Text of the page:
LEADERS Interview with Joseph C. Daniels, President and Chief Executive Officer, National September 11 Memorial & Museum
Joe Daniels successfully opened the 9/11 Memorial, first to the families of the victims on the 10th anniversary of the September 11th attacks, and then to the public on the following day. He is now focused on operating the Memorial, which welcomed its millionth visitor in December 2011, and on opening the 9/11 Memorial Museum. Daniels directs planning, design, programming, development, and operations for the project. He has led the organization to many accomplishments, including a fundraising campaign in excess of $400 million. Prior to his work with the 9/11 Memorial, he was Chief of External Initiatives at the Robin Hood Foundation. Before that, he was a consultant at McKinsey & Co. and an attorney at Cravath, Swaine & Moore. He holds a J.D. from the University of Pennsylvania Law School and a B.A. in History from Washington University.
The National September 11 Memorial & Museum ( 911memorial.org) is the not-for-profit corporation created to oversee the design, fundraising, programming, and operations of the Memorial and Museum at the World Trade Center. The Memorial and Museum are located on 8 of the 16 acres of the World Trade Center site. The Memorial was dedicated on the 10th anniversary of the 9/11 attacks and is now open to the public. The Memorial remembers and honors the 2,983 people who were killed in the horrific attacks of September 11, 2001 and February 26, 1993.
How did the design for the Memorial come about?
The Memorial design was selected through an open competition that became the largest international design competition ever held. There were more than 5,200 entries from 63 countries that spanned an enormous range of ideas, from the most literal to the most abstract. The design that was ultimately chosen is somewhere in between: a symbolic marking of the sacred footprints where the two towers stood.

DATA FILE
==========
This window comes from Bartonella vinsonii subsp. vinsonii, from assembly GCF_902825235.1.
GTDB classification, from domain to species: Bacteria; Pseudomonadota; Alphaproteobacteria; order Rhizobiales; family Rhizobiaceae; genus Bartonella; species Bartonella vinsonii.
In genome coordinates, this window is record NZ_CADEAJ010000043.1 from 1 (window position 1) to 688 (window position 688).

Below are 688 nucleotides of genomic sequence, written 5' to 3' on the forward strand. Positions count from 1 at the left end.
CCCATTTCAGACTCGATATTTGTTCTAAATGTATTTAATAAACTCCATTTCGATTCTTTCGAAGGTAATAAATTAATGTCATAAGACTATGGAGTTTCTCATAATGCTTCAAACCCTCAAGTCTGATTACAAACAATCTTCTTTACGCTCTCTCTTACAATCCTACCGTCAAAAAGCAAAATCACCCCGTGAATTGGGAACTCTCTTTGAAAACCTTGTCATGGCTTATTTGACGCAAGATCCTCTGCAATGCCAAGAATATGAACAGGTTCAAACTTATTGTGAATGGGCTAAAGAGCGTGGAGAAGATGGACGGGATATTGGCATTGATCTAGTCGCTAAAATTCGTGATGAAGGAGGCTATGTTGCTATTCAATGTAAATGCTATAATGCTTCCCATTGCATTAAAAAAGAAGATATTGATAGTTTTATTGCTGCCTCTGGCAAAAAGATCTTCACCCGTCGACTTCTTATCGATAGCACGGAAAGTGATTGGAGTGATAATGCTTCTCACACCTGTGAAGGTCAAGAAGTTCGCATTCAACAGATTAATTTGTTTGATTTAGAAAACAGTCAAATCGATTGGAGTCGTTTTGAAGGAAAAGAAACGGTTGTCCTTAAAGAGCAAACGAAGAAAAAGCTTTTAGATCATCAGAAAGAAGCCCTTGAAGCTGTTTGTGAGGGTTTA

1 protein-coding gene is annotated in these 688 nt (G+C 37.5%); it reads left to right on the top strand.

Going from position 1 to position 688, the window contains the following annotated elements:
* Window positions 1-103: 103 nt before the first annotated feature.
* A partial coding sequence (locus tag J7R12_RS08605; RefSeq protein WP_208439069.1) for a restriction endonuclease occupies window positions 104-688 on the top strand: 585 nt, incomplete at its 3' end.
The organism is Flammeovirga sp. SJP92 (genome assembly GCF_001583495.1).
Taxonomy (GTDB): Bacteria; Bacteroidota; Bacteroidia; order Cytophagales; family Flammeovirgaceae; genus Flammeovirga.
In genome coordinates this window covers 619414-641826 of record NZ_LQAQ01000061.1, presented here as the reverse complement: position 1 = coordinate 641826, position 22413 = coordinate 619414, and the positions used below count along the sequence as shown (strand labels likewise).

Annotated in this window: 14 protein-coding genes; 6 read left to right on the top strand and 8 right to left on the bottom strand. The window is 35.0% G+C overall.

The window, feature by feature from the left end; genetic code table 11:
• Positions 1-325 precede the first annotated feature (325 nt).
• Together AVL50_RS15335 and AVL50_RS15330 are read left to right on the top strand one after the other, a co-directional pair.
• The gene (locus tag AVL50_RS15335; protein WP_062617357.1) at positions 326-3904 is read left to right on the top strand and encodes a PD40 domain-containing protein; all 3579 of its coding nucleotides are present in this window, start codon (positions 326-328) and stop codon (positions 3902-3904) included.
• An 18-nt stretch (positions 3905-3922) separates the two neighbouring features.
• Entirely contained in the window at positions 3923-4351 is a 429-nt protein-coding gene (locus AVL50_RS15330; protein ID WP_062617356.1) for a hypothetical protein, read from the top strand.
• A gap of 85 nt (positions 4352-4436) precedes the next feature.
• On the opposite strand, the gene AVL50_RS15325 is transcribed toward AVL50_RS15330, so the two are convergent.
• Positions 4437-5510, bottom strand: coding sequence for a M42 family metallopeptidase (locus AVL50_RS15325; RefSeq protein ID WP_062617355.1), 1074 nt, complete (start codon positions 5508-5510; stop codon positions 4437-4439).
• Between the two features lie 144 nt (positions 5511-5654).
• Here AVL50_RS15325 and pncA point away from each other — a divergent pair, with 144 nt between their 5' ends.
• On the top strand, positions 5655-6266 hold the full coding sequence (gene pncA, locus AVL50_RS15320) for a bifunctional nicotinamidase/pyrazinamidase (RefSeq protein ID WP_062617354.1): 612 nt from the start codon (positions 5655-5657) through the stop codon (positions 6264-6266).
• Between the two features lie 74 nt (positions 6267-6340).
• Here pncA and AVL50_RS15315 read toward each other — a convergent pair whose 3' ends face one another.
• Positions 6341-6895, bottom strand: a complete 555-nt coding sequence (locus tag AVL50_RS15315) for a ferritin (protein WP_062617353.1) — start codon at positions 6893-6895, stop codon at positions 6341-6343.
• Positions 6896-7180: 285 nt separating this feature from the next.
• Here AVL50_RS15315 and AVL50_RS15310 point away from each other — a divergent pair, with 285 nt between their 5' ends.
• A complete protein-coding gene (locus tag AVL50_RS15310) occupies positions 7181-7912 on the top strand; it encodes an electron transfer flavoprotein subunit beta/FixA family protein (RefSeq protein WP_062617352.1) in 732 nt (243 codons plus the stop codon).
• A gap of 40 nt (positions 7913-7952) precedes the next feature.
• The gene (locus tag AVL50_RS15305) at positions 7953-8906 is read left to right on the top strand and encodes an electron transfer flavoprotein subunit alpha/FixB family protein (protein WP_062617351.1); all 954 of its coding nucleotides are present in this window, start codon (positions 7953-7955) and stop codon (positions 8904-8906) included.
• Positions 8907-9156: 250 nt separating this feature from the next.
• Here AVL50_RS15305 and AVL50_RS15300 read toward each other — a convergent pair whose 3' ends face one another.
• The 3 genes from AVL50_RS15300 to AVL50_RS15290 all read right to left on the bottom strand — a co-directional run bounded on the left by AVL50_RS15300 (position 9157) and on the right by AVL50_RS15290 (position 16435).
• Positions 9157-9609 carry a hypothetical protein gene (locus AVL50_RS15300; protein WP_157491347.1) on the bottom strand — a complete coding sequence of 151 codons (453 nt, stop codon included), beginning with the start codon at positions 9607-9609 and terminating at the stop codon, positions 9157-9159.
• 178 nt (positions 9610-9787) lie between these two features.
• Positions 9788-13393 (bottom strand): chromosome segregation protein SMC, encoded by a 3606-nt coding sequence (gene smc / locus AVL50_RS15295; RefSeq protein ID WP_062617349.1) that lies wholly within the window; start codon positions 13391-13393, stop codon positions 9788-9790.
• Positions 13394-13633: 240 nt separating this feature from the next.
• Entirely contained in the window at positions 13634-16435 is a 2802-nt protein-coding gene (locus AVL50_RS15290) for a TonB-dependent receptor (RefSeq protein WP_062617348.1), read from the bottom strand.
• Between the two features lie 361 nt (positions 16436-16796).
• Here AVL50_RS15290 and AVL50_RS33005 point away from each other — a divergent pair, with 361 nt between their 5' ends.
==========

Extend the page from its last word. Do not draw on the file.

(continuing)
The memorial jury that selected the design included a 9/11 family member, representatives for the New York Governor and New York City Mayor, Maya Lin — who designed the Vietnam Veterans Memorial — and other members of the arts and cultural communities. The winning design came from Michael Arad, a young, then-unknown architect who was working for the New York City Housing Authority at the time. The design sets two memorial pools in the footprints of the twin towers with the names of the victims inscribed in bronze around the perimeters of the pools. The pools are surrounded by hundreds of trees. While there is sadness, there is also a sense of inspiration and hope that the best of humanity can overcome horrific tragedy, that these people did not die in vain, and that we have all been brought closer together because of what happened.
Did the opening on the 10th anniversary of 9/11 and the reception the memorial received exceed your expectations?
The 10th anniversary is a day that I will never forget. That morning, I was reminded of a statistic that still shocks me: 40 percent of all the 9/11 victims’ families never received any remains of their loved ones, never got to go through the basic ritual of burial that is important to so many. To be on the Memorial with the families on 9/11 this year — to see a child, a parent, a widow, a brother or a sister touch the name of their loved one and realize that name, inscribed in bronze, will be here until the end of time — was something that could not have been more meaningful. In a moment, it truly made this challenging project worth it.